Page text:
An Atheist Reacts to My Book Review

Image result for images of grandmother fish

This blog is on fire this morning, largely due to a little book review I wrote back on Nov. 28 of last year, of a Darwinist fairy tale for children entitled Grandmother Fish ( ). And this morning it’s all over Facebook.

I received a comment from a reader who has been “teaching him [her son] critical thinking”… at two years old. He watches PBS, and his parents have warned him about a certain kind of people–us, that is: we who believe in God. “[W]e frequently mention that some people don’t like to think and believe stories that aren’t real.”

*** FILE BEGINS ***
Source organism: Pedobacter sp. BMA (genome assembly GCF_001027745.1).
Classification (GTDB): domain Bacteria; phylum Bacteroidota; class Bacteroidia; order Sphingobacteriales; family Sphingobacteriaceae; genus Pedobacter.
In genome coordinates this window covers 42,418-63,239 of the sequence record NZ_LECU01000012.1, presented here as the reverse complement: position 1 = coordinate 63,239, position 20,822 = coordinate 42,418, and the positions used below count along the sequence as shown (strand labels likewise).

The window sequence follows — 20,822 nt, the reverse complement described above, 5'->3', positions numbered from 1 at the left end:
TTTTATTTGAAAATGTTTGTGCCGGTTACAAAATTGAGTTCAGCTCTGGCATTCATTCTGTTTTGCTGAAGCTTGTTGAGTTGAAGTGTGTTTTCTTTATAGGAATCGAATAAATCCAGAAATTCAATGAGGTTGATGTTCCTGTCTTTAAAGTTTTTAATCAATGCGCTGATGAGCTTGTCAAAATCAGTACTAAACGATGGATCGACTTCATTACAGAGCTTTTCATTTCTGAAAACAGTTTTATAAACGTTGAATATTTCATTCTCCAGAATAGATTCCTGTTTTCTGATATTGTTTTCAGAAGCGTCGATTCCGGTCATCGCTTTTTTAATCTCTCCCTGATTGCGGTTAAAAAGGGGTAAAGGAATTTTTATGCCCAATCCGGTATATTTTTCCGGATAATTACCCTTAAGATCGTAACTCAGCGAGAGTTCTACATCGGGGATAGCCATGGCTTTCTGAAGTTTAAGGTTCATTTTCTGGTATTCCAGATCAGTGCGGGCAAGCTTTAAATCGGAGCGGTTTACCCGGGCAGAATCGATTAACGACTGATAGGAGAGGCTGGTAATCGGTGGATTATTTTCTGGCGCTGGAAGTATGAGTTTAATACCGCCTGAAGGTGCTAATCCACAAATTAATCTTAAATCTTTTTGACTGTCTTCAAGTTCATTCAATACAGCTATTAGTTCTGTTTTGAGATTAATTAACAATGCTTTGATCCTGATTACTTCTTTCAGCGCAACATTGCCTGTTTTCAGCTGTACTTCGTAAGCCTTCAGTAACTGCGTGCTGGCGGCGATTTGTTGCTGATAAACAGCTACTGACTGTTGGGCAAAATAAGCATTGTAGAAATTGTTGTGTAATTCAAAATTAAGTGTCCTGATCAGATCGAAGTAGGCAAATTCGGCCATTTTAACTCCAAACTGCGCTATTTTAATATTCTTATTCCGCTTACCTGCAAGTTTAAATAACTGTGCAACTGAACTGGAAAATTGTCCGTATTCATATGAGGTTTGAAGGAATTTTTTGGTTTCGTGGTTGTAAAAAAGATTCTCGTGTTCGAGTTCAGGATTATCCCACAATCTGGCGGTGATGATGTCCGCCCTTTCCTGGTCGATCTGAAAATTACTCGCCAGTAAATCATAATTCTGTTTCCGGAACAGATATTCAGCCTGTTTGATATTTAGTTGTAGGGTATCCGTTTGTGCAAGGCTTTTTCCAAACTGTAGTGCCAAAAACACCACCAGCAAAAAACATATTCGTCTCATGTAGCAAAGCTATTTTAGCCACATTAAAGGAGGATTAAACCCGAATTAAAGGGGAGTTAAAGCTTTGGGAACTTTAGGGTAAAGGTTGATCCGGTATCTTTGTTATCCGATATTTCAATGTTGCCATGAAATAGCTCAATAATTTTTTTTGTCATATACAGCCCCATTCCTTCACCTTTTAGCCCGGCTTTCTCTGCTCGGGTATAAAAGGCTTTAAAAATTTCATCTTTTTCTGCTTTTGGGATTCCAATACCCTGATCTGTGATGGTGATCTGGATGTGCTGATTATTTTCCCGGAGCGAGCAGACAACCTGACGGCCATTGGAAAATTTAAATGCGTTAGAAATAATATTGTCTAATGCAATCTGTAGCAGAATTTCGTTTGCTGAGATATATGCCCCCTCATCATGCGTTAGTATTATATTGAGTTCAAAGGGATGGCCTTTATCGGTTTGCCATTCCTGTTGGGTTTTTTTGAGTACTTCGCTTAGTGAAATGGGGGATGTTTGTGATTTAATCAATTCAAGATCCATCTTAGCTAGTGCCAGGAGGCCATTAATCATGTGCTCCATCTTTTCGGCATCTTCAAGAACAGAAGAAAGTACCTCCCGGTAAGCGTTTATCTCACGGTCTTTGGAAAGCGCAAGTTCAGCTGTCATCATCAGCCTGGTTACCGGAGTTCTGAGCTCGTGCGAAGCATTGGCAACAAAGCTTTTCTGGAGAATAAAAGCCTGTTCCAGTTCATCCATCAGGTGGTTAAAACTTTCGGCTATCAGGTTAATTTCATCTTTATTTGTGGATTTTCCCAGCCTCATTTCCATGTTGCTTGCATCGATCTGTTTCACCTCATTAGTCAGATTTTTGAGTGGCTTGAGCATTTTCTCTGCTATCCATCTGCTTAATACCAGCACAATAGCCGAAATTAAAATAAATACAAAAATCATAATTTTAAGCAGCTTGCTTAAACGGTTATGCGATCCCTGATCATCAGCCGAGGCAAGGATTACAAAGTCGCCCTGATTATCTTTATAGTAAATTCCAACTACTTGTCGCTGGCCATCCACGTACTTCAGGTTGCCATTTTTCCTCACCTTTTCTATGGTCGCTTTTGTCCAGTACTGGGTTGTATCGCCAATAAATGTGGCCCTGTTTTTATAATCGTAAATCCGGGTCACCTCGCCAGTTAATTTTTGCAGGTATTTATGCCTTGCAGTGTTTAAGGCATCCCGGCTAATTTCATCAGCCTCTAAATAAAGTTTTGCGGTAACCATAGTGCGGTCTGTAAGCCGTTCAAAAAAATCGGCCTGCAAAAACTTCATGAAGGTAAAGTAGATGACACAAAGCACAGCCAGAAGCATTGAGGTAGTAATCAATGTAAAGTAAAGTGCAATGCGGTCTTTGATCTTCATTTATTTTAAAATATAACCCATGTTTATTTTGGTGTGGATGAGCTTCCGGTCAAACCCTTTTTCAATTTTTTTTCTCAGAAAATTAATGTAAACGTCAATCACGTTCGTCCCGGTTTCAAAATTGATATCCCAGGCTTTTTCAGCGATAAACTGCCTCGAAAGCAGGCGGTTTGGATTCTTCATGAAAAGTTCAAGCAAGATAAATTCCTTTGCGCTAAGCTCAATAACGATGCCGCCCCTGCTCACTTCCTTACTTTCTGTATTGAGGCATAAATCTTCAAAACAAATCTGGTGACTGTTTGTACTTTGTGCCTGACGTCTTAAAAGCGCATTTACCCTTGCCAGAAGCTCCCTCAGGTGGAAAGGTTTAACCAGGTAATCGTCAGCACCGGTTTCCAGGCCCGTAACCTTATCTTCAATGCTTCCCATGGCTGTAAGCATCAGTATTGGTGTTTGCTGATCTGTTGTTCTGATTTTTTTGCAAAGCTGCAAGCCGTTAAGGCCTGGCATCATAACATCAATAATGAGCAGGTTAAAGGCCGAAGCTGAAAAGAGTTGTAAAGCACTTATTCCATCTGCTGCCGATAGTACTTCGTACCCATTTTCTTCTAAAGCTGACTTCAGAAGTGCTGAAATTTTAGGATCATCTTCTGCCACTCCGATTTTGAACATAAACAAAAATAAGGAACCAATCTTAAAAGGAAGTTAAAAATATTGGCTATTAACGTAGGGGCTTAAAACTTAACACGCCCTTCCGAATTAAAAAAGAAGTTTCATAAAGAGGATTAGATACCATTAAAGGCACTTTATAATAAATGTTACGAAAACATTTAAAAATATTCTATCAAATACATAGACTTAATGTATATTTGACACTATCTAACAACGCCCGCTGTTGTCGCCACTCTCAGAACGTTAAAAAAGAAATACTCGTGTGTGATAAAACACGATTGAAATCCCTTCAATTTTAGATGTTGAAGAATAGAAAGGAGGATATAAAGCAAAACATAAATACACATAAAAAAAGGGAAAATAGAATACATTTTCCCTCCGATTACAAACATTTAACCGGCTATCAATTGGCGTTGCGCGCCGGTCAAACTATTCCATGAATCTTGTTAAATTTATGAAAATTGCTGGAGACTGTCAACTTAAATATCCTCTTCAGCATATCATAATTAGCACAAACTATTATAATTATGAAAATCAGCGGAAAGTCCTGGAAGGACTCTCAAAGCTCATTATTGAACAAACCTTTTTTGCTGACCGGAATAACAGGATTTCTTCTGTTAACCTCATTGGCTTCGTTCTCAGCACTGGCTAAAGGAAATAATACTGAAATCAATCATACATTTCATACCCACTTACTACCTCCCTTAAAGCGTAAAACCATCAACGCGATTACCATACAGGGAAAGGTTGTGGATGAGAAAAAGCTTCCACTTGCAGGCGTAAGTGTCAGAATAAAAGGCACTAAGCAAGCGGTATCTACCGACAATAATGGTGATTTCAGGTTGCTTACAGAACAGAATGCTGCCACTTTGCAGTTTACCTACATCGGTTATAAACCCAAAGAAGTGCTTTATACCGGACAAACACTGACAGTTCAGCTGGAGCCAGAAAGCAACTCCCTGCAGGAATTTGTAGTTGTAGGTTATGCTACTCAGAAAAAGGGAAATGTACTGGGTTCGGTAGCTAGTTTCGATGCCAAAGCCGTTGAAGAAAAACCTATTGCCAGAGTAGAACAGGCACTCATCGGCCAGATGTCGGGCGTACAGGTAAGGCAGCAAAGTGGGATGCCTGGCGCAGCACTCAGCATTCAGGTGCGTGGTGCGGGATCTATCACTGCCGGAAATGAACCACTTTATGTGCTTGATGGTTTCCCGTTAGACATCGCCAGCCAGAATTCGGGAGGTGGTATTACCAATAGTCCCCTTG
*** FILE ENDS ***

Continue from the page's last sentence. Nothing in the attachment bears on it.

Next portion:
Great Caesar’s ghost. How do you even answer that? It’s one of those times that you run into such blindness, such foolishness, that it leaves you plumb speechless.

Having disposed of religion as a form of child abuse, the reader goes on to declare, “This boy will know where we really came from.”

From fish? All right, then–where did the fish come from?

Darwinism has never been able to provide even a plausible explanation for the origin of life itself. The latest hot theory is that rocks and minerals got rained on and somehow became alive.

Believing stories that aren’t real?

Oh, well–who needs the Bible, when you’ve got PBS?


As I search for hymns each morning, to post here, I often encounter comments by atheists who say they “hate religion,” yatta-yatta, but they really love the music.